« PreviousContinue »
The silken cassock, and the sable gown-
- That Gospel, preach'd by Jesus to the poor;
- Te Deuin, or Non nobis Domine.' pp. 85—7. It was rather daring to bring forward so unreservedly an Itinerant preacher as a contrast to the Enthusiast: but we give our Author credit for having painted from the life, and as her appeal is to facts, she ought to be safe even from the sneer of the man of taste. Perhaps the parallel which is drawn between the poor, contemned, and hectic methodist preacher, and the titled, beneficed overseer of the Church, will appear invidious; yet the strange thing'
6 is after all too true.' One circumstance our Author does not neglect to introduce with feeling and emphasis,-that whosoever is guilty of preaching the Gospel in heathen districts, where now, " the once savage
miner kneels and prays,'—even the poor itinerant, is safe from absolute persecution; he is no longer exposed at least to such persecution
as his fore-fathers saw, Thanks to the shelt'ring arm of civil law.' The effects of his labours are then described, and the poem closes with the following indignant challenge.
Now let the light of nature-boasting man,
Or write a sonnet to a blade of grass.' p. 92. · The World in the llouse,' and · The World in the Heart,' are the rather quaint titles of the last two Essays in the volume. They relate to that great stumbling-block,' the inconsistency of the temper and spirit often manifested by professed Cbristians, with that renunciation of the world and that separate character, which are described in the New Testament as the distinguishing marks of the disciples of Christ.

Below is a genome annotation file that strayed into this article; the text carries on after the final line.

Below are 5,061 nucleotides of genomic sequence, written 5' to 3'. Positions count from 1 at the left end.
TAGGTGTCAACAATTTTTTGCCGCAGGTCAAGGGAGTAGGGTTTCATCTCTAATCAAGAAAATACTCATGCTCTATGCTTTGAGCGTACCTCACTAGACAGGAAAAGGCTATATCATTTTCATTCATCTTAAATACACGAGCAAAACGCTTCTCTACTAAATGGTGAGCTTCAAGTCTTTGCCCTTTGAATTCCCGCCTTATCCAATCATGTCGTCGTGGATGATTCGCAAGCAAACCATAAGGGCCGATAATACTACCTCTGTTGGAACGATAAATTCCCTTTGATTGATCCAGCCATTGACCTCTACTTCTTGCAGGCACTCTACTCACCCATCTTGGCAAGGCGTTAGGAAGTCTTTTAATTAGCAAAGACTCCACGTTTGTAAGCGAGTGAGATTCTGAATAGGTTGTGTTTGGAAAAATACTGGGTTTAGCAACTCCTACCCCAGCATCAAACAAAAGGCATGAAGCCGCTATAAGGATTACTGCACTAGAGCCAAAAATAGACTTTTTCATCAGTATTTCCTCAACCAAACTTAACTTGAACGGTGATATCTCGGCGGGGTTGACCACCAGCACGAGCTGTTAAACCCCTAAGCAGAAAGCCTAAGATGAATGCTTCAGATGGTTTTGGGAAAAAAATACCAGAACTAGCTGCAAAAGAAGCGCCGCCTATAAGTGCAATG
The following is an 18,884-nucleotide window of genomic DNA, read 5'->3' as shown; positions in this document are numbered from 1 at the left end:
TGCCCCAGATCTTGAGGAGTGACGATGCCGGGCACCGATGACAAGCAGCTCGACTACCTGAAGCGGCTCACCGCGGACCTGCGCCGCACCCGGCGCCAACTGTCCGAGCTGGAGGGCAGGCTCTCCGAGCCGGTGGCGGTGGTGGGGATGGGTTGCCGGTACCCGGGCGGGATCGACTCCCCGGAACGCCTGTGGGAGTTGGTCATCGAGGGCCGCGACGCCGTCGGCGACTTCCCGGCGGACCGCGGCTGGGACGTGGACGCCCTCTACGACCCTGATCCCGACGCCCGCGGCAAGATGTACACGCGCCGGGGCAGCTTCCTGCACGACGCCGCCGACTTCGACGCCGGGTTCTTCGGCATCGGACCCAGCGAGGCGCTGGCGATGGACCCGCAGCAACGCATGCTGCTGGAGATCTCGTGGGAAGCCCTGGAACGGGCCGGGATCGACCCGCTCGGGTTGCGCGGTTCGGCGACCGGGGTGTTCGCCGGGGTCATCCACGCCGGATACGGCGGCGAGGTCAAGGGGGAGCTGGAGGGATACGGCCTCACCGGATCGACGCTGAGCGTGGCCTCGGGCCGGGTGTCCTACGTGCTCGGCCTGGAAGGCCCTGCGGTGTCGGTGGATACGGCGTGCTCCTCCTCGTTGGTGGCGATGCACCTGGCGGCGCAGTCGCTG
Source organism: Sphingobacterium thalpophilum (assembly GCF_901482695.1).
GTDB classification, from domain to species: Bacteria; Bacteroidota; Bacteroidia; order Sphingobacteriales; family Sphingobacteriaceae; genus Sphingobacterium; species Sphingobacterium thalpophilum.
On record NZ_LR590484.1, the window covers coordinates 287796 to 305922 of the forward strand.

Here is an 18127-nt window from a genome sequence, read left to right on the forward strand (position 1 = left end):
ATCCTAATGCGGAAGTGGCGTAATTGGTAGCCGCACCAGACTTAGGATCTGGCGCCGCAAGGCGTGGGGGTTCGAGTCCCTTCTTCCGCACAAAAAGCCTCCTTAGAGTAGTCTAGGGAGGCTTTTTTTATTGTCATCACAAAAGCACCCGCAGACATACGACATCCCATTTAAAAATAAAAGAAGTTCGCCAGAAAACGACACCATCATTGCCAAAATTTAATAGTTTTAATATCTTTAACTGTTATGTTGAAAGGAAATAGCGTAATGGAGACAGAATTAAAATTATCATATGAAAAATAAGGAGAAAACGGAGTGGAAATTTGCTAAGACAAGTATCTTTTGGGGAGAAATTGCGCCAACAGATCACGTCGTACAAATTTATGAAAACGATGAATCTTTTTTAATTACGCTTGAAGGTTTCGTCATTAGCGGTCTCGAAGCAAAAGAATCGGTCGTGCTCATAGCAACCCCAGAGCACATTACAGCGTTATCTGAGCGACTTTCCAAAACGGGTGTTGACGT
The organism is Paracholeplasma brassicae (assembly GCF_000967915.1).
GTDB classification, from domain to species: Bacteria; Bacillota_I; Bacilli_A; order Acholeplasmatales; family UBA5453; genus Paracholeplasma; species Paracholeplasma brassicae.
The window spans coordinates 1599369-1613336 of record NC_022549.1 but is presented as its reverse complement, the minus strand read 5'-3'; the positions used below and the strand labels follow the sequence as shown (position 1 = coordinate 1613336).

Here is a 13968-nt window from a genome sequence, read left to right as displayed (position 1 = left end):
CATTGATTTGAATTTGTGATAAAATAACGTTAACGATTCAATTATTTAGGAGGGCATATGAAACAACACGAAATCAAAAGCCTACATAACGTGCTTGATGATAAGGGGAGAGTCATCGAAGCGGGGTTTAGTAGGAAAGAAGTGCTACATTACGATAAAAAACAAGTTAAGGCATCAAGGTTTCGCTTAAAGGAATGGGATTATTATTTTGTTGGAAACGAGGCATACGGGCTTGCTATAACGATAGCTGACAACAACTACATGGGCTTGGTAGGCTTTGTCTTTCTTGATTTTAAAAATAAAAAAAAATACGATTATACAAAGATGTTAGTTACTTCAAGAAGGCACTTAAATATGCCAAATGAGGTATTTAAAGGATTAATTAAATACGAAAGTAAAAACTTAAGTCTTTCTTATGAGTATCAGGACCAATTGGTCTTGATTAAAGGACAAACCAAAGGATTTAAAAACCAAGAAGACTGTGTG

• Love not the world'-most merciful decree
That makes its friendship enmity with 1 hee.' The subject ffords scope for all the severity of satire, and if at any time this mode of assault may be effectively employed in the service of truth, it seems most appropriate when directed against inconsistency. Incongruity is always riliculous. Our Author will not, ho ever, be easily forgiven for the freedom of her strictures on the shenoy taste, the ostentatious cbarities, and the secul r spirit of the religious world; yet it should tend in no small degree to conciliate, that having such power of satiric humour at command, and under such temptation to exercise it with diverting effect, the passages are few in which she bas deviated into the tone of irony or sårcasm ; and in those few the sarcasm is undeniably just. As the passages to which we allude, will again and again be quoted, personally applied, perhaps, and mis-applied, and blamed as uncandid by those who feel thrir truth-we shall prefer taking our extracts from other parts of the Poems. The concluding lines in the first of these two Essays, deserve transcription for the excellent spirit they breathe, no less than for the axiomatic wisdom of the sentiments.
Oh, for a soul magnanimous, to know,
-To love mankind, and pour contempt on thee.' In the World in the Heart,' the various forms in which earthly-mindedness discov: rs itself, are admirably described, although we have some exceptions to make in point of illustration, as well as of expression. We may as well siate in this place, that our Author is not unfrequently misled, either by a dread of over-refined expression, or by a wish to give the utmost force to her sentiments, into colloquialisms, and illustrations of a domestic plaioness, which will not in all cases be intelligible, and in most instances, they let down the subject. We refer to the worldly minded cook,' to the simile of * Tom Tickler's ground,' to suc! phrases as say her say,' and persevering click,' and at the risk of being thought fastidious, we must add he word “skull,' which occurs by the necessity of rhyme, in the following couplet.